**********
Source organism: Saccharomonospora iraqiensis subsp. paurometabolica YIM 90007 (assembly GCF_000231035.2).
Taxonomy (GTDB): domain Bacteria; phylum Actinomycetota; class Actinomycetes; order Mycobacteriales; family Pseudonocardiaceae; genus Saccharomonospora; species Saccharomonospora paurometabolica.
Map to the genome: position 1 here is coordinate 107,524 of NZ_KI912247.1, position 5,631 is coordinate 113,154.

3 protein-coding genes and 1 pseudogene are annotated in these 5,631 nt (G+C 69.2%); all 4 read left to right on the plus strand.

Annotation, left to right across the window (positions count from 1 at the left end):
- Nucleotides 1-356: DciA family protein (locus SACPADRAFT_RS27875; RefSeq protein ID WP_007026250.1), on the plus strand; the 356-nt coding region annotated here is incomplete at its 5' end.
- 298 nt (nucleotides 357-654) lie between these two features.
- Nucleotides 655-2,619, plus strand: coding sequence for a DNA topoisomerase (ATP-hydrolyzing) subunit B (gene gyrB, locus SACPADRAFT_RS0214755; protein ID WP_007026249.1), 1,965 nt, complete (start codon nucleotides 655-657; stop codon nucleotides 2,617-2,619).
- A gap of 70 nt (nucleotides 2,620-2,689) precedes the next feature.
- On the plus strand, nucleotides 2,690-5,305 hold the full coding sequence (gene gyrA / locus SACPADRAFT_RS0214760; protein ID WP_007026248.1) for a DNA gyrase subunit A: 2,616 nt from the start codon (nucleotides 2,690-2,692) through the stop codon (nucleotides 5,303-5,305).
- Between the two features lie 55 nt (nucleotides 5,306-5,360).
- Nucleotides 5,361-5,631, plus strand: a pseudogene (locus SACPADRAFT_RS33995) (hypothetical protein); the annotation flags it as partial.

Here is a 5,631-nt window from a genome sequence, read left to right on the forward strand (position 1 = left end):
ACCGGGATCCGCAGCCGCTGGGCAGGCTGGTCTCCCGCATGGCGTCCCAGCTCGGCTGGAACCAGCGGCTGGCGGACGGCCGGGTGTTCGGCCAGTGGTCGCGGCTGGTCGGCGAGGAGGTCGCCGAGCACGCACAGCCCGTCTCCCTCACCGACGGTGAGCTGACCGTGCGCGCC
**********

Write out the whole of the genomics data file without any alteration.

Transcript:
Source organism: Saccharomonospora iraqiensis subsp. paurometabolica YIM 90007 (assembly GCF_000231035.2).
Taxonomy (GTDB): domain Bacteria; phylum Actinomycetota; class Actinomycetes; order Mycobacteriales; family Pseudonocardiaceae; genus Saccharomonospora; species Saccharomonospora paurometabolica.
Map to the genome: position 1 here is coordinate 107,524 of NZ_KI912247.1, position 5,631 is coordinate 113,154.

3 protein-coding genes and 1 pseudogene are annotated in these 5,631 nt (G+C 69.2%); all 4 read left to right on the plus strand.

Annotation, left to right across the window (positions count from 1 at the left end):
- Nucleotides 1-356: DciA family protein (locus SACPADRAFT_RS27875; RefSeq protein ID WP_007026250.1), on the plus strand; the 356-nt coding region annotated here is incomplete at its 5' end.
- 298 nt (nucleotides 357-654) lie between these two features.
- Nucleotides 655-2,619, plus strand: coding sequence for a DNA topoisomerase (ATP-hydrolyzing) subunit B (gene gyrB, locus SACPADRAFT_RS0214755; protein ID WP_007026249.1), 1,965 nt, complete (start codon nucleotides 655-657; stop codon nucleotides 2,617-2,619).
- A gap of 70 nt (nucleotides 2,620-2,689) precedes the next feature.
- On the plus strand, nucleotides 2,690-5,305 hold the full coding sequence (gene gyrA / locus SACPADRAFT_RS0214760; protein ID WP_007026248.1) for a DNA gyrase subunit A: 2,616 nt from the start codon (nucleotides 2,690-2,692) through the stop codon (nucleotides 5,303-5,305).
- Between the two features lie 55 nt (nucleotides 5,306-5,360).
- Nucleotides 5,361-5,631, plus strand: a pseudogene (locus SACPADRAFT_RS33995) (hypothetical protein); the annotation flags it as partial.

Here is a 5,631-nt window from a genome sequence, read left to right on the forward strand (position 1 = left end):
ACCGGGATCCGCAGCCGCTGGGCAGGCTGGTCTCCCGCATGGCGTCCCAGCTCGGCTGGAACCAGCGGCTGGCGGACGGCCGGGTGTTCGGCCAGTGGTCGCGGCTGGTCGGCGAGGAGGTCGCCGAGCACGCACAGCCCGTCTCCCTCACCGACGGTGAGCTGACCGTGCGCGCC